Leaving them to their talk, I crossed the barbican and went inside. I decided to wander around, and advanced towards the west wing, which I had not inspected much, and took a serpentine flight of narrow stairs that smelled of dust and age, and that were lit with stained-glass windows that flung deformed patches of bright colours across the masonry. Here was a butter-yellow, and there a coquettish rose. Along with the hues, the claustrophobic space and the curved walls gave the impression of being inside a kaleidoscope. I stopped, my head spinning for a moment, and placed my hand over a square of sombre blue on the wall, and felt my lips quirk. Cupping my hand, I pretended to catch the light, and then chortled at my own silliness.

I realised for the first time, though I had known it, that the fortress seemed as if it had been partially renovated, and that the new architect preferred a style that leaned towards the flamboyant and the dramatic. I pressed my nose against one of the window-panes, and found I could see the courtyard and the people in it below, bathed in carmine. The sky was a bloody, diseased mouth.

My happiness faded like a punctured balloon. Sickened, reminded of undeserved death and suffering, I withdrew, and continued on my way, frowning. At length I came to a landing that led to the first floor, which composed of a hallway that was carpeted and somewhat wide. The first door, of rustic wood, to the right, was half-open. Curious, and somewhat ashamed of my nosiness, I neared it and peered inside.

To my surprise, what I saw was Maedhros sitting at a desk, his expression grim, poring over a book of what was probably accounts. I had accidentally stumbled upon his chamber. He must have felt my gaze on him, for he looked up sharply, revealing his astonishingly large eyes, illuminated eerily by the sunlight that seeped through the windows in his chamber, so that they appeared pewter rather than their usual slate-grey. I took a hasty step back, nearly tripping, but he called me inside.

As I came in I noticed that the room was rather small, with minimal furniture. The only objects that spoke of forgotten luxury were the gold-and-burgundy Noldorin sword that hung above an unlit, charred hearth, and the soft cream carpet by the low, neat bed. The windows faced the West, and through a flying buttress I saw the Andram hills, reaching lowly towards the sky, yet seeming to sink down to the plains helplessly, lesser cousins of the Ered Luin.

I shifted my glance to Maedhros, who was looking at me, appearing somewhat bemused. When the silence grew nearly unbearable and I had begun to sweat, he said, tapping his index finger once on his desk, "You are...Elrond." His even, blasé voice had only a hint of query in it. I was surprised at his sharpness, for he scarcely communicated with my brother and me.

"How did you know?" I asked, flummoxed and a bit disturbed, for even the attendants at Sirion had sometimes been confused as to who was who; my brother and I appeared painfully alike, and even our hair was cut in a similar fashion.

"Your brother looks more intelligent."

That was probably the most anticlimactic moment of my seven years. I had no time to react because he said, "Why the long face? You have been here for some months now; I would have thought a strong lad like you would not mourn so; your parents, as you know, are alive, and you are being treated well here, as far as I know."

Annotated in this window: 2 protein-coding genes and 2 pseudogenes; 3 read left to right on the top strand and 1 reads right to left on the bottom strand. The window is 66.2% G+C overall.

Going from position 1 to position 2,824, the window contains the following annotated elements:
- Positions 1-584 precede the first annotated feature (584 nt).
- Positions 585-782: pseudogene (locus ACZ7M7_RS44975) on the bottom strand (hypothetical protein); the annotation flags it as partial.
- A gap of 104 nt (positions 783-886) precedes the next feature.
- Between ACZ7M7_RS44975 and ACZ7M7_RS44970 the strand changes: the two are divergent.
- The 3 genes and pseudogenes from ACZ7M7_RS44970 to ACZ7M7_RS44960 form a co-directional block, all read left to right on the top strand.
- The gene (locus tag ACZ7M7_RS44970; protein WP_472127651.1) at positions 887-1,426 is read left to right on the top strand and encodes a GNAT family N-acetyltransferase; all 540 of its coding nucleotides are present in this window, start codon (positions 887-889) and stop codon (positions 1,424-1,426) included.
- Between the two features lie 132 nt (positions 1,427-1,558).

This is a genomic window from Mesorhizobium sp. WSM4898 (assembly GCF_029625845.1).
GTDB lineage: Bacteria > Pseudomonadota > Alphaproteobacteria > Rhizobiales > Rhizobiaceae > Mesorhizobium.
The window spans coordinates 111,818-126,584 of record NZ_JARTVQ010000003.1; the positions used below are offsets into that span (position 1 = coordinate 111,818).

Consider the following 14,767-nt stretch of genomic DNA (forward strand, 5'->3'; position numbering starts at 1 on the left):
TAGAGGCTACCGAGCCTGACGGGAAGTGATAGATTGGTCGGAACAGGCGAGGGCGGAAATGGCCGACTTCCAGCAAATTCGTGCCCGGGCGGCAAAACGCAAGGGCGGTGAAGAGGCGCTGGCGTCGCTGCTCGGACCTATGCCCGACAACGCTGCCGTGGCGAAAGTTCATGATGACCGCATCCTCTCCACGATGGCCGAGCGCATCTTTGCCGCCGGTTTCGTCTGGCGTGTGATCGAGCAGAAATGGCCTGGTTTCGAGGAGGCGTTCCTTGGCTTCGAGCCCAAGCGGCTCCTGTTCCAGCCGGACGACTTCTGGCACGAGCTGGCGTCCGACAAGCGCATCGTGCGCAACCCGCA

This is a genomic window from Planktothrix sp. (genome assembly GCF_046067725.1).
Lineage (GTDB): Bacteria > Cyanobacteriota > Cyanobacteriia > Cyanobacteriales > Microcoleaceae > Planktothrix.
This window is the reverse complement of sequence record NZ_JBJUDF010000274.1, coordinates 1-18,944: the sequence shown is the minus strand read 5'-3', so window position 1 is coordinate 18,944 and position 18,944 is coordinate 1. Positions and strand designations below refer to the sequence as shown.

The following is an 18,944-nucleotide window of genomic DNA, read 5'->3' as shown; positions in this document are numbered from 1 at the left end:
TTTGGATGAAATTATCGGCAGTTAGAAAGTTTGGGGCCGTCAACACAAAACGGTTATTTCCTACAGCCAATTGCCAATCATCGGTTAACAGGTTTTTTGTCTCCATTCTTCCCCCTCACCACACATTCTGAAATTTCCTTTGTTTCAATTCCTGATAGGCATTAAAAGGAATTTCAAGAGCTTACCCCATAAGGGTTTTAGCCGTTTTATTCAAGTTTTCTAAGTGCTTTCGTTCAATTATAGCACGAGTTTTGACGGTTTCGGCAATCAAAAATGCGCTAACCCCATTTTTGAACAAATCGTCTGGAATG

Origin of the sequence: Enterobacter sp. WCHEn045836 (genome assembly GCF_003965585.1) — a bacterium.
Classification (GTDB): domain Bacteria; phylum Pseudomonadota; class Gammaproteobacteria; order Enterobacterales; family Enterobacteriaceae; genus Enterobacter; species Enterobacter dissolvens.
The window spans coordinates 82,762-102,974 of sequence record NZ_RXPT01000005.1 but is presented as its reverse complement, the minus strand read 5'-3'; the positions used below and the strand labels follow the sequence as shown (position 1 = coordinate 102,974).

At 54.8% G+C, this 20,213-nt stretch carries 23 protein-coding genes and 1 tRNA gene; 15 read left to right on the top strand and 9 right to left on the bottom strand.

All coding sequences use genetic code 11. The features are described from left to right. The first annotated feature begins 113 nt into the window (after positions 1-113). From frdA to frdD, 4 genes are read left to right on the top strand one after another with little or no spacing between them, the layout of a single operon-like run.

His audacity made me suck in a breath, but I said nothing. Maedhros inclined his head to one side. "You know you are free to go when you come of age; I thought my brother made that clear."

"Who would take us after we spent so many years with you?" I asked, emboldened by his words.

"Lord Círdan would do so," he replied, "and Ereinion Gil-Galad would welcome you."

"I knew Lord Círdan," I said, somewhat irritated by his confidence, "but why would Gil-Galad have an interest in me and my brother?"

A shadow passed over Maedhros' face. His fingers twitched. "You are distantly related. And I knew his father well."

Whatever he was going to say, I had not expected that, and asked, perhaps more curious than I should have been, "How?"

After a long pause he said tightly, "Go read your history books, or ask Maglor." He returned his attention to his book, picking up a pen and beginning to write. The feather made a strangely pleasant, though muted, scratch, scratch, scratch sound. His breathing grew heavy. "Leave," he said suddenly, not bothering to look at me. I flinched at his tone, dithered for a moment in confusion, and then quickly scrambled away, pulling the door shut behind me. Once in the corridor I hunched over, holding my knees, panting, and then wiped the perspiration from my cheek.


This is a work of fan fiction, written because the author has an abiding love for the works of J R R Tolkien. The characters, settings, places, and languages used in this work are the property of the Tolkien Estate, Tolkien Enterprises, and possibly New Line Cinema, except for certain original characters who belong to the author of the said work. The author will not receive any money or other remuneration for presenting the work on this archive site. The work is the intellectual property of the author, is available solely for the enjoyment of Henneth Annûn Story Archive readers, and may not be copied or redistributed by any means without the explicit written consent of the author.

Story Information

Author: Makalaure

Status: General

Completion: Complete

Era: 1st Age

Genre: Drama

Rating: General

Last Updated: 06/23/14

Original Post: 04/09/14